His first night in L.A., he pulled into a McDonald’s, got a paper and saw ads for movie extras. `By the end of the week, I did an extra part for some
training film.’

Harder was getting an agent, but the excitement of being in Hollywood made even that fun, he says. His first part was an episode of Dallas, followed by
several little-seen films.

`I did one in Yugoslavia for 3 1/2 months. It never made it over here. I’ve never seen it. But I got to live on the coast of Yugoslavia and I was
thrilled to death.’

Thelma & Louise changed everything. So has Lewis, who walks into the room just as Pitt is asked if the two of them are ever competitive.

`Are we competitive, hon?’

`Oh, God,” she says. `How would we compete? We’re like boy … girl. And we’re equally as talented. That’s the answer.’

She’s gone again.

`We compete in cards and wrestling,’ Pitt says.

In River, fly-fishing has a mystical pull on Pitt’s character. There are things that tug at him in real life, he says. Being outdoors is as much as he’ll
say. His character is also undisciplined, but whether he’s undisciplined is debatable.

`We knew you were coming over, so we had to pick up,’ he says, like it wasn’t fun. `I’m disciplined in what I feel is important to me, but I’m not
disciplined in a lot of areas that people feel you should be.’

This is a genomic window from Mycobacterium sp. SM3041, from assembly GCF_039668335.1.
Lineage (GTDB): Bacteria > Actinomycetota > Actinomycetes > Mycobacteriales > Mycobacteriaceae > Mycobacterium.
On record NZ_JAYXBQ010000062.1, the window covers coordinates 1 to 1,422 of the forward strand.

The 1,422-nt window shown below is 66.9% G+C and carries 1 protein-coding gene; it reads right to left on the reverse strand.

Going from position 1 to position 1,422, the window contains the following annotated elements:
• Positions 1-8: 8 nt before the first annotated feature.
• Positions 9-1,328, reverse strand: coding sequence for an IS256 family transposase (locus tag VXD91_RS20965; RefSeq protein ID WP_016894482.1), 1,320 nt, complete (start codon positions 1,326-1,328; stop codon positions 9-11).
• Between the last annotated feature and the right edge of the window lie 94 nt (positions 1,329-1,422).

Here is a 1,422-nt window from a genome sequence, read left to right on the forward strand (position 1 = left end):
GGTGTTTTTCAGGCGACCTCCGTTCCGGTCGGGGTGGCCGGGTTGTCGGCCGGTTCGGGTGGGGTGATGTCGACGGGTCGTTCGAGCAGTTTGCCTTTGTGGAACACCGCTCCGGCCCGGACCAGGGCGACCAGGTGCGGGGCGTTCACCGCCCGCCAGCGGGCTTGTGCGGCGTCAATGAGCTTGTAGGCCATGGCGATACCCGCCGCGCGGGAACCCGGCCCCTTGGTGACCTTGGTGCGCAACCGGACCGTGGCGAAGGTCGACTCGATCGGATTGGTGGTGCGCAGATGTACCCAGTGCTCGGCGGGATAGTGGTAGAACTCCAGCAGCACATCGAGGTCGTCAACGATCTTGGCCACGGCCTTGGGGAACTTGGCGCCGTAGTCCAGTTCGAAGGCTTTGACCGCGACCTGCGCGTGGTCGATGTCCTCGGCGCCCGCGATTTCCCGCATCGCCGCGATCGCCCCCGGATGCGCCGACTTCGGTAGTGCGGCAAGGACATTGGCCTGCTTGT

She’s ba-a-a-ack.

`I don’t want to stay in my room,’ says Lewis, sitting on the arm of a chair close to Pitt. The two star together in Kalifornia, due next spring. He
plays a hillbilly serial killer. `People are going to be blown away,’ says Dominic Sena, the film’s director. Instead of the `clean-shaven cute guy
with the butt” that audiences saw in Thelma, Pitt gained 20 pounds, dyed his hair dark, and had a front tooth ground down `because this hillbilly
wouldn’t have perfect teeth.’

The two, who met on the TV movie Too Young to Die, don’t like separations, Pitt says. And doing love scenes with others is taxing, as well. `We have a
deal we made with each other which is private. There’s a line, that’s all.’

Marriage looks likely. `I don’t see any reason not to at this point if we keep headed where we’re headed,’ says Pitt, though he rules out children for

Lewis can’t stop thinking about competitiveness: `I bring home a new card game and teach it to him and then he wins more,’ she says. `That’s really